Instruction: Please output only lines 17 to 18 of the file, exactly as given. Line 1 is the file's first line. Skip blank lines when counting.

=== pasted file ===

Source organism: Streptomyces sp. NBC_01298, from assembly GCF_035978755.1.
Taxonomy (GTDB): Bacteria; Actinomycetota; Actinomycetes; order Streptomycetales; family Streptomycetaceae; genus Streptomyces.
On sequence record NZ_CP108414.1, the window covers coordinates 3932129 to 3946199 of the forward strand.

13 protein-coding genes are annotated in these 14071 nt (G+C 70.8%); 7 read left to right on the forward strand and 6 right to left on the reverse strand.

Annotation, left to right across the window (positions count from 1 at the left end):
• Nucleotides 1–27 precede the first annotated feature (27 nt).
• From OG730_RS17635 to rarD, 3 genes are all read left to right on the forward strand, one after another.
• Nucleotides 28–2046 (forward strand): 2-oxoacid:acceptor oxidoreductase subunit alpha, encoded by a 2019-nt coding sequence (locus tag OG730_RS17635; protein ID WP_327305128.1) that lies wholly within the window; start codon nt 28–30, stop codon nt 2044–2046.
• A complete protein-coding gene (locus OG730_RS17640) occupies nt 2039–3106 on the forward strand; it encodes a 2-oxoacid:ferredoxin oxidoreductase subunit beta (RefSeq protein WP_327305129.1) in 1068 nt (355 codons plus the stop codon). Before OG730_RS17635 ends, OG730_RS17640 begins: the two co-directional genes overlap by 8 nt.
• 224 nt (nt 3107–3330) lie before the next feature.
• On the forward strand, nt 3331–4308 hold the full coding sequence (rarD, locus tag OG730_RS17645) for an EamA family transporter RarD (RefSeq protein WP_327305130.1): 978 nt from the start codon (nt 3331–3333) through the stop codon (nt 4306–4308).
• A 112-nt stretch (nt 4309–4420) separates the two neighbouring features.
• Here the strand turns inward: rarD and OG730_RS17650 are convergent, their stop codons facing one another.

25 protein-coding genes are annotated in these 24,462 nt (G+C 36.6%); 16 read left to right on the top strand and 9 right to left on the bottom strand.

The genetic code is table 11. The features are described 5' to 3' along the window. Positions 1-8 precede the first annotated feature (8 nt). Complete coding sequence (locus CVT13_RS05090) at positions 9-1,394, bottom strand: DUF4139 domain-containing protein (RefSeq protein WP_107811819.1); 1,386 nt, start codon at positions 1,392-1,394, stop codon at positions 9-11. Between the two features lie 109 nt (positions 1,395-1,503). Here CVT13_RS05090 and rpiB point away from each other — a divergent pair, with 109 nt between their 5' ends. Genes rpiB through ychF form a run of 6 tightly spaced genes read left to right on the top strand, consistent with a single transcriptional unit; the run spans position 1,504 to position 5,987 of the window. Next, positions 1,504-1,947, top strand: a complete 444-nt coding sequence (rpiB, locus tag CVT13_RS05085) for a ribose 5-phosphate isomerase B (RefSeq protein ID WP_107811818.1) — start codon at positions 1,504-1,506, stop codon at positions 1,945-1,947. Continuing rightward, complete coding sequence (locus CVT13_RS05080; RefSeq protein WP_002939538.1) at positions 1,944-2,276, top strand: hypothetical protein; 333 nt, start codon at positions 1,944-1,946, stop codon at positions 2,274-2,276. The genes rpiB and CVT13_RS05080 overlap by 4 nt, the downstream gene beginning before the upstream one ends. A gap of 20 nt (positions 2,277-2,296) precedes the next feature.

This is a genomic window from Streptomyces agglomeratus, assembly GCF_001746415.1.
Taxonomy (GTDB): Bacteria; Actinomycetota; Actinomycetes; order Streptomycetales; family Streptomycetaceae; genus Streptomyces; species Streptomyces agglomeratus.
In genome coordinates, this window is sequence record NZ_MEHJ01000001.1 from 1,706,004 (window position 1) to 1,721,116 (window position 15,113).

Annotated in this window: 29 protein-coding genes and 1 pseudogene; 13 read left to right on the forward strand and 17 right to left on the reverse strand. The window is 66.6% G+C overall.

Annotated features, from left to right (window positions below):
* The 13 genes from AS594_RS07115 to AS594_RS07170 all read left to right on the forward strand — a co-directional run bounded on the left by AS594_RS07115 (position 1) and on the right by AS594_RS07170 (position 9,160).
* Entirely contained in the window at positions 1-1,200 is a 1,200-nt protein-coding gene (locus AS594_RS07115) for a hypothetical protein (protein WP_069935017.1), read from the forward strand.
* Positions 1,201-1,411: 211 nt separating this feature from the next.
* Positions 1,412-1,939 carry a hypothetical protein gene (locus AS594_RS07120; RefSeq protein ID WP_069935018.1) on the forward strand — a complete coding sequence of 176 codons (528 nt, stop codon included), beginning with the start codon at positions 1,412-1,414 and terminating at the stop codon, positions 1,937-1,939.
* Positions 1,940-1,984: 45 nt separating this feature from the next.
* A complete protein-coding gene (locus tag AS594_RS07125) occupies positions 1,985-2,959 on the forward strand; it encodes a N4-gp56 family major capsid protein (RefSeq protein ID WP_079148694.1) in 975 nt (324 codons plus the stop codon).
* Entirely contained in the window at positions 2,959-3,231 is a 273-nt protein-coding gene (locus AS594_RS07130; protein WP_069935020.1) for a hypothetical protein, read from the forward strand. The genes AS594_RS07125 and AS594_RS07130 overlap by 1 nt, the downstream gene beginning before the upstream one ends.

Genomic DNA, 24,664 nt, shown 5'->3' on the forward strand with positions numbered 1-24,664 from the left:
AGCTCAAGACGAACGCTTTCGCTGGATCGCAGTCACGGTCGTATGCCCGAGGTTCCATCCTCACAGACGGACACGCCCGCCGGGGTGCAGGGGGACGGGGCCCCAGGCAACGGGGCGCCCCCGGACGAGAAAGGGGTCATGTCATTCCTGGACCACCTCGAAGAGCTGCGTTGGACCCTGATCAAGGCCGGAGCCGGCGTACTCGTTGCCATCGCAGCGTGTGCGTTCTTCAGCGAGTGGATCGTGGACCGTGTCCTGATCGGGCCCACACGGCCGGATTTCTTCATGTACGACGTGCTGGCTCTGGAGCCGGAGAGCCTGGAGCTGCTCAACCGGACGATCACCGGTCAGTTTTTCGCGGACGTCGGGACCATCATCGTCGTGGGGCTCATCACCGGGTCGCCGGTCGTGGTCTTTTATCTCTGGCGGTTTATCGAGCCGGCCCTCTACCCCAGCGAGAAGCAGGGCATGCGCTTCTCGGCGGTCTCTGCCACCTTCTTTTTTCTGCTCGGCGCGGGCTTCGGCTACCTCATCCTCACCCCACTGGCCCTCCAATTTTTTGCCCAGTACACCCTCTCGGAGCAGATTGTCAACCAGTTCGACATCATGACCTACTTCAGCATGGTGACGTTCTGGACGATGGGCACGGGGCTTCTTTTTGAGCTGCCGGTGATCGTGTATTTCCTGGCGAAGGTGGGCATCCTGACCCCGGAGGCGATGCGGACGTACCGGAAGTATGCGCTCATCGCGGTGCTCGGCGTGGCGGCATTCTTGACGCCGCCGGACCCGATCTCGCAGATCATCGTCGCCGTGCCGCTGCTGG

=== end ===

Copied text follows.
Taxonomy (GTDB): Bacteria; Actinomycetota; Actinomycetes; order Streptomycetales; family Streptomycetaceae; genus Streptomyces; species Streptomyces agglomeratus.
In genome coordinates, this window is sequence record NZ_MEHJ01000001.1 from 1,706,004 (window position 1) to 1,721,116 (window position 15,113).